To alter the mucosal delivery and excretion of individual chemotherapeutic agents, some agents and local preventive measure had been used in clinical trials with conflicting results. Cooling of the oral mucosa with ice (cryotherapy) for 30 minutes during chemotherapy produces temporary vasoconstriction, thus reducing the delivery of drug to the oral mucosa. A 50% reduction in oral mucositis was obtained in patients who received 5-fluorouracil with oral cryotherapy [73,74]. Allopurinol inhibits the activation of 5-fluorouracil to fluorouracil monophosphate, thus diminishing the stomatotoxicity, but the effect of Allopurinol mouthwashes is still controversial, since contrary results have been reported in literature [75,76]. There was a reduction in the incidence and severity of mucositis in the patients who received an anticholinergic agent, propantheline, to reduce the high dose etoposide related mucositis by decreasing the salivation and xerostomia, and thus blocking the excretion of etoposide in saliva [77]. Leucovorin rescue after high dose methotrexate infusion prevents patients from severe stomatotoxicity [78].

    Several clinical observations showed the potential beneficial role of beta-carotene and some hematopoietic cytokines in the maintenance of mucosal integrity following high dose chemotherapy. Beta-carotene is an antiproliferative agent which produces regression of leukoplakia, and in patients, who received supplemental beta-carotene, the grade of mucositis was lower [79]. Systemic use of hematopoietic cytokines such as granulocyte colony-stimulating factor, granulocyte-macrophage colony-stimulating factor, interleukin-1 and 11, and transforming growth factor b appear to affect the proliferation of mucosal cells, but mouthwashing with those agents has not been found beneficial [80-85]. Even though animal studies demonstrated a beneficial role of glutamine and prostaglandin in the maintenance of mucosal integrity after chemotherapy, human trials failed to confirm these results [86,87].

    Theorizing that a reduction in the number of microorganisms in the oral cavity may result in a decreased incidence and severity of oral cavity mucositis, the effect of antimicrobial rinses in prevention of mucositis have been investigated in clinical trials. There are many trials with chlorhexidine rinses, a broad spectrum antibacterial solution, but the results of these studies are controversial [88-96]. Lozenges composed of polymixin B, tobramycin, and amphotericin B provided more effective mucositis prevention in patients receiving high dose chemotherapy, but it still needs confirmation [16,97]. Also the advantage of chamomile rinses in prevention of mucositis remains still controversial [26,98]. Even though the effect of antiseptic-antiinflammatory agents are not clear, in general, prophylaxis of oral mucositis is mainly based on dental restoration or edentation, in combination with frequent oral hygienic measures including antiseptic mouthwashes after the meals [99].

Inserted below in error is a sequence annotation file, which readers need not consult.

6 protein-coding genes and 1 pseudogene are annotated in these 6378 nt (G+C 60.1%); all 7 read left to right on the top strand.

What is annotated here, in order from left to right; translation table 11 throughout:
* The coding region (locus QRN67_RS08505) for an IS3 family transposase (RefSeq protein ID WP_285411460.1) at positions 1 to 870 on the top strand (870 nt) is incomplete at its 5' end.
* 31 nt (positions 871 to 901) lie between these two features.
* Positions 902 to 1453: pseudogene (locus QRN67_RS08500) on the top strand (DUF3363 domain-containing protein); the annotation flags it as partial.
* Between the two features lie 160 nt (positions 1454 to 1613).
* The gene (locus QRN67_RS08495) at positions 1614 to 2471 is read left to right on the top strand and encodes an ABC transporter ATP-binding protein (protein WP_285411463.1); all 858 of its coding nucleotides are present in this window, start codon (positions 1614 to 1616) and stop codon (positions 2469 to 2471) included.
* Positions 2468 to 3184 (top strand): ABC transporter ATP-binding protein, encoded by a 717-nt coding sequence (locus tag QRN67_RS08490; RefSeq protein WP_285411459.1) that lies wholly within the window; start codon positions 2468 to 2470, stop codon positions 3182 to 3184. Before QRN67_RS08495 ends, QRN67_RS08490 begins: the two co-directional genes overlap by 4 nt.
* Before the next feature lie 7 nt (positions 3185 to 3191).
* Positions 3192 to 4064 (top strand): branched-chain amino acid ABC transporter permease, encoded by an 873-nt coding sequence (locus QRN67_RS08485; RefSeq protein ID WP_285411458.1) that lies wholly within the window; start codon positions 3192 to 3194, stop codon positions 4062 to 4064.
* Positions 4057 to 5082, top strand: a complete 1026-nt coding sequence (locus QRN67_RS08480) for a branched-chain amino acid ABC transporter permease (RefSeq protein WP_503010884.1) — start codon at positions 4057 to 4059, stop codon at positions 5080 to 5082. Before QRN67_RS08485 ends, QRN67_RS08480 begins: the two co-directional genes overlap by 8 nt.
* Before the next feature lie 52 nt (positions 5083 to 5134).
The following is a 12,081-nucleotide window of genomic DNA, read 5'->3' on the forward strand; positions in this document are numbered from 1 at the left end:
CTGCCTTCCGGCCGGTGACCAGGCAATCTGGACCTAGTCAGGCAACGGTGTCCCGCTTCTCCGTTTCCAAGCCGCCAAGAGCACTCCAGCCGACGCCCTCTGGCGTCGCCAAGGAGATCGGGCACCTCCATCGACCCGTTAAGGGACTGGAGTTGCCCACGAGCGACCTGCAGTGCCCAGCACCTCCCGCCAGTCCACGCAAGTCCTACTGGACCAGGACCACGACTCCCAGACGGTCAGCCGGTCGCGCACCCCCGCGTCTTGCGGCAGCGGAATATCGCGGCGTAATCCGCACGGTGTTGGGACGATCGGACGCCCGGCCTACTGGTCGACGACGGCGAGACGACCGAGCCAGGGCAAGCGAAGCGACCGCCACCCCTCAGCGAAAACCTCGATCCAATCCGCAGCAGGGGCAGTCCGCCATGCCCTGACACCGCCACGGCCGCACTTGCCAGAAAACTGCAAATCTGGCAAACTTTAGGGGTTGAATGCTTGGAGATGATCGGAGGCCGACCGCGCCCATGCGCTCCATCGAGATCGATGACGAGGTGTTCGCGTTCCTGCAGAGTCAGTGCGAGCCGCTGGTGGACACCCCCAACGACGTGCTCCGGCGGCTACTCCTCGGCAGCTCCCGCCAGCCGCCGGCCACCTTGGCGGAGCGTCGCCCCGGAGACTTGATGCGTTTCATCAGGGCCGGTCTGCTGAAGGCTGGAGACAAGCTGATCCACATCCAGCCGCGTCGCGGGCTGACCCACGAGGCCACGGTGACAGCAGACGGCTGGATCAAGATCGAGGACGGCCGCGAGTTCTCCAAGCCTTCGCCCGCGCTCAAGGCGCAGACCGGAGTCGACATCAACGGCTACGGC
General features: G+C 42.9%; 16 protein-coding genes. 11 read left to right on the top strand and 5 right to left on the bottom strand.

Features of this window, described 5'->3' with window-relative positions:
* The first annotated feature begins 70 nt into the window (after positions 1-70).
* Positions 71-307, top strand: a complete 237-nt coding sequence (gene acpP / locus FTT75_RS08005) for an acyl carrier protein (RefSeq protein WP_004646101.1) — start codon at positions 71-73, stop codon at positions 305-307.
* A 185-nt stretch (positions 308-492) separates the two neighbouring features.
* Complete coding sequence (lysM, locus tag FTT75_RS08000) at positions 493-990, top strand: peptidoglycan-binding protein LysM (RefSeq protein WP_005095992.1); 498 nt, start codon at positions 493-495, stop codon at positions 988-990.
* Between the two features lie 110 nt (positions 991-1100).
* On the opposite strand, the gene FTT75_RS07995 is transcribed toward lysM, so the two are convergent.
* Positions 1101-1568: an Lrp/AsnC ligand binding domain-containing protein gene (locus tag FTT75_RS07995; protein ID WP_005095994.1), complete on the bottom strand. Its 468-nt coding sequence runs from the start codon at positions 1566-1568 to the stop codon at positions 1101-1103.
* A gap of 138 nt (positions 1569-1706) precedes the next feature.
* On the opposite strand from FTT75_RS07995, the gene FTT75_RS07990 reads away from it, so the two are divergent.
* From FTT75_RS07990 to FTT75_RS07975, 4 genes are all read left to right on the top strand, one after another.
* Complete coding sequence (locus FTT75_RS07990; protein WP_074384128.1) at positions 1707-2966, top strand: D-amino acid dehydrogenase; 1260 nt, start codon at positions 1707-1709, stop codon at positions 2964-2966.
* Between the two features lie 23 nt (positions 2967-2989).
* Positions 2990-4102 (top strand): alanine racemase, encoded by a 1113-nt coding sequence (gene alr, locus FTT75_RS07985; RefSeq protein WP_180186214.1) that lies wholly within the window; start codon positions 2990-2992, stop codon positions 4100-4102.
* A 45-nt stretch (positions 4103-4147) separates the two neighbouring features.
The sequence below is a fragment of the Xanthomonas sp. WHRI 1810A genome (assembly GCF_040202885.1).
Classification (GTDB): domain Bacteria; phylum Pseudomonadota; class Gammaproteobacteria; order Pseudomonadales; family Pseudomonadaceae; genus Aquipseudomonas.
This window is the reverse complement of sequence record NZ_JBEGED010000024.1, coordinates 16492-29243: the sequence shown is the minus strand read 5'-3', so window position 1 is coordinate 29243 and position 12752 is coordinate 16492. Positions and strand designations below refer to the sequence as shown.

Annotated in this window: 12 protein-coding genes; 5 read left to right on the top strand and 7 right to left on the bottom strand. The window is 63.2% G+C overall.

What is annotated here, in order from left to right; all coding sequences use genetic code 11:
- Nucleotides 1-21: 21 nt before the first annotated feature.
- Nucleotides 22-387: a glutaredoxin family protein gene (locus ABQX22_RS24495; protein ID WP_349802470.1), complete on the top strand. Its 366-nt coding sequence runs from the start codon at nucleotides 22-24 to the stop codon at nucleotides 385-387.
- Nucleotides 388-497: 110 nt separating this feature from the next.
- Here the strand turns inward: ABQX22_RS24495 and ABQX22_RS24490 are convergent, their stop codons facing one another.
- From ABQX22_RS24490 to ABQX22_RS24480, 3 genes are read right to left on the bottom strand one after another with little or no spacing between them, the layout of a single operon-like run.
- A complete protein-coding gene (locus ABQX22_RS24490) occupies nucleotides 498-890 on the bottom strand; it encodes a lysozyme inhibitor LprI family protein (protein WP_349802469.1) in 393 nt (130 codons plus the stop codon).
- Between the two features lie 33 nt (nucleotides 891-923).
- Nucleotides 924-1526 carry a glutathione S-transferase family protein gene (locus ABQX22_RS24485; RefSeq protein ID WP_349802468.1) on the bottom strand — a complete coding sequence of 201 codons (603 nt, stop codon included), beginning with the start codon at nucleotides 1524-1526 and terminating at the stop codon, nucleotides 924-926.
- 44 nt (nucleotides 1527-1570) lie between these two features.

Once mucositis has occurred, treatment consists of measures to palliate symptoms [99]. Debridement of necrotic tissue is very important. Cleaning the oral hard and soft tissues may be done with a 4x4 inch gauze pad wrapped around a finger or with a disposable sponge moistened in a mild solution of baking soda and water. Patients should be encouraged to use warm baking soda rinses several times a day for ulcerated and painful oral tissues [16,18,26,100]. Every cancer center has adopted different available formulated solutions for the treatment of oral ulcerations: Kaopectate, diphenhydramine, lidocaine, oral antacids and commercial mouth rinses. It should be kept in mind that after mucositis occur, antibiotic rinses such as chlorhexidine may be irritating and their efficiency on mucositis is not well known [16]. Topical anesthetics or systemic analgesics are recommended for pain relief. The bioadhesive agents such as hydroxypropyl cellulose may serve as a barrier over mucosal ulcerations allowing for pain relief and improved healing [101,102]. In a recent literature, clinical administration of a "Magic Mouthwash", which is a mixture of equal parts magnesium aluminum hydroxide, diphenhydramine, and viscous lidocain, and a mucosal coating agent, which is composed of nystatin, lidocain, solucortef, sucralfate, and syrup alta in suspension, have been reported [16].

    At present time no agent has been shown to be uniformly efficacious and can be accepted as standard therapy, but those agents with beneficial effects may be recommended for prevention and management of oral mucositis in patients receiving chemotherapy. The results of ongoing trials and future cooperative clinical oncology group protocols will be of benefit to develop more efficient strategies.

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  • Introduction
  • References
  • References